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Utilitarian Music

June 12, 2023

"Music has charms to soothe a savage breast," is the first line of the 1697 play, The Mourning Bride, by English poet and playwright, William Congreve (1670-1729). Congreve was a contemporary of Jonathan Swift (1667-1745), and his works were likewise critical of the social values of his time. The saying is often misquoted as "savage beast," possibly because there are still too many people in the world who are uncomfortable with any blush of sexuality.

Botticelli Birth of Venus

"So, this isn't a nude beach?"

La nascita di Venere (The Birth of Venus), a circa 1485 tempera on canvas painting by Sandro Botticelli (1445–1510), now on display at the Uffizi Gallery (Florence, Italy).

Botticelli was careful not to have Venus reveal too much of her body, although the Venus de' Medici, a marble sculpture of Aphrodite on which the painting was based, is somewhat more revealing. The seashell on which she stands was a symbol for a woman's vulva in classical antiquity; thus, the origin of the slang term, "bearded clam."

(Wikimedia Commons image from Google Arts & Culture. Click for larger image.)

The oldest known musical instrument is a 35,000 year old Neanderthal flute made from a vulture bone.[1] It was discovered in 2009 in a cave in southwest Germany, and its construction was certainly aided by the fact that bird bones are hollow.[1] The 1958 film, Teenage Caveman (Roger Corman (b. 1926), Director) has the main character, portrayed by Robert Vaughn (1932-2016), discovering that he can make music by blowing across a hollow reed.[2] There is evidence of a hunting bow being used as a string musical instrument in a cave painting from about 13,000 BC in the Trois Frères cave in France.[2]

The Ancient Greek mathematician, Pythagoras (c.570-c.495 BC), developed a mathematical framework for tone production in strings. He found that a string half the length of another would vibrate at half the wavelength, and double the frequency; and that strings of lengths in whole number ratios to each other will generate more pleasant sounds when played together. This so-called just intonation will not produce unpleasant beat frequencies. Modern tuning, called 12-tone equal temperament, allows the playing of instruments in different keys, and its mathematical basis is that the spacing between successive notes (a semitone) are in a ratio of the twelfth root of 2 (12√2).

There's a Latin maxim, "De gustibus non disputandum est (About taste, there is no argument)." There is no argument about the physics and mathematics of music, and there is also no arguing about a person's choice of music. A Ph.D. materials scientist with whom I worked liked bluegrass music. I always thought this odd, but my own family thought that my liking of the music of Philip Glass (b. 1937) was odd. Some people enjoy "elevator music," an example being Muzak.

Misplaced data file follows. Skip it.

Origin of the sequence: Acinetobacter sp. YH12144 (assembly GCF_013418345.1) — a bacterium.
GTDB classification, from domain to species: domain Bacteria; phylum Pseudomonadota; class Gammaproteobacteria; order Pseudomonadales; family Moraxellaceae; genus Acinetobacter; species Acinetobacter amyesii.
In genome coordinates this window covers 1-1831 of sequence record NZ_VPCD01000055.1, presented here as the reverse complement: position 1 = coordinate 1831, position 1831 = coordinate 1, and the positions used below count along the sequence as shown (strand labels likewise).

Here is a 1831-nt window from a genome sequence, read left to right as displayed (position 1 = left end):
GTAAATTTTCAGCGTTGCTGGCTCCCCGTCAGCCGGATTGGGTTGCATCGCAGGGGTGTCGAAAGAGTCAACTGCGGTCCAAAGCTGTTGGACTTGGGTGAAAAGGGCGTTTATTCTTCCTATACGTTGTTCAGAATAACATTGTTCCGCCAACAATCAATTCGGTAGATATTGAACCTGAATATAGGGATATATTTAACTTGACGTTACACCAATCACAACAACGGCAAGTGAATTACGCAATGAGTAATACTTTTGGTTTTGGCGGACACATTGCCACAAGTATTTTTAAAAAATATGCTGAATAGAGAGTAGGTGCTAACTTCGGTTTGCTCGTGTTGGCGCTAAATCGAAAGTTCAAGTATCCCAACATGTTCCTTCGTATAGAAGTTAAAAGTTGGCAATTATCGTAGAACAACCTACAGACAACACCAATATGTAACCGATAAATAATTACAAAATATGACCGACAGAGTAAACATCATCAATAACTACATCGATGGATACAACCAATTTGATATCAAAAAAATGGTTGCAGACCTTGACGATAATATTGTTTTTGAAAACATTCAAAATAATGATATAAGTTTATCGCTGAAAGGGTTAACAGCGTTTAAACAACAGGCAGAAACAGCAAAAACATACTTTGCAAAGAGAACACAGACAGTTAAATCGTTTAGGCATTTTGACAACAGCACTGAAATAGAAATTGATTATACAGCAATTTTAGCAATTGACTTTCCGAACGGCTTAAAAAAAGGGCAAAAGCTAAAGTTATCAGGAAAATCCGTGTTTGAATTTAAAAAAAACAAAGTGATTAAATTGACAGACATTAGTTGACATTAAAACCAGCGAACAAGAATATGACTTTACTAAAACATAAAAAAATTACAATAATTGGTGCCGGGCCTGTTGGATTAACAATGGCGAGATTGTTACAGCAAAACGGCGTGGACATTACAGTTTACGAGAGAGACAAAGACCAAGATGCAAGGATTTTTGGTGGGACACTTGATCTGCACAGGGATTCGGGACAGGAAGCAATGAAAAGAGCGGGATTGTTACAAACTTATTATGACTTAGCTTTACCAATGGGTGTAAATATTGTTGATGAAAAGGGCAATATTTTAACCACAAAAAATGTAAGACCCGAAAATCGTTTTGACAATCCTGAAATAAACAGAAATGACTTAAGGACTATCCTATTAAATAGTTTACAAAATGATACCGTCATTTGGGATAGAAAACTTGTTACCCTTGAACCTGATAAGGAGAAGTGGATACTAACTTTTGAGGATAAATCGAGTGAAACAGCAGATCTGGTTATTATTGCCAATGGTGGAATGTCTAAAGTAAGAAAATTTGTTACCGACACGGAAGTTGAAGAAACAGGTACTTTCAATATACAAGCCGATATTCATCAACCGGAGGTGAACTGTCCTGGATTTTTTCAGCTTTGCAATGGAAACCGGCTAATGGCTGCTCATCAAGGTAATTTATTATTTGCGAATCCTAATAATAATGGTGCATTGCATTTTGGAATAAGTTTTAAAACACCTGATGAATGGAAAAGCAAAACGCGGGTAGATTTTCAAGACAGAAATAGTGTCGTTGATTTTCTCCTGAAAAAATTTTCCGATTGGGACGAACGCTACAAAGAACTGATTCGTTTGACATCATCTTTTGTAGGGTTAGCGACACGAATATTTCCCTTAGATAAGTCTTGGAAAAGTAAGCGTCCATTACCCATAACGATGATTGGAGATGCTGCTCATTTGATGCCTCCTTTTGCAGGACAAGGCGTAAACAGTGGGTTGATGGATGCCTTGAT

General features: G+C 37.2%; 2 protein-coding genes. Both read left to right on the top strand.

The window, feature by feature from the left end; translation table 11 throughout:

Top-40, News, Weather, and Sports

Top-40, News, Weather, and Sports.

I worked my way through an undergraduate education as a Top-40 disk jockey, and broadcast engineer for television and radio.

"Spinning the disks" had a format, symbolized by ACABAFAD, developed by musicologist and disk jockey, Bill Drake (1937-2008).

In this format (as I remember), songs played in a half hour consisted of A songs being in the Top-10, C songs as former members of the Top-10 trending downwards, B songs trending towards the Top-10, F oldies, and D (when time allowed), something that could be faded into the news.

Elevator music is one type of utilitarian music; that is, music designed for a specific purpose, and the specific purpose of elevator music is to provide a soothing, non-intrusive background that masks other sounds. No one wants to hear the pre-lunch stomach rumbles of fellow passengers, or the mechanical noise of motors and cables used for the elevator function. People likewise set their radio alarm clocks to a loud music station that encourages them to jump out of bed and start their workday.

A recent open access paper in Scientific Reports by scientists and musicologists from Aarhus University (Aarhus, Denmark), the Royal Academy of Music Aarhus/Aalborg (Aarhus, Denmark), and the University of Amsterdam (Amsterdam, The Netherlands) has examined the similarity of two types of utilitarian music; namely, music for study and music for sleep.[3-4] This is contrary to the expectation of the mood-arousal hypothesis that study music should be uplifting to boost arousal and increase cognitive performance, whereas music used as a sleep aid should be calm, gentle and slow to decrease arousal.[3]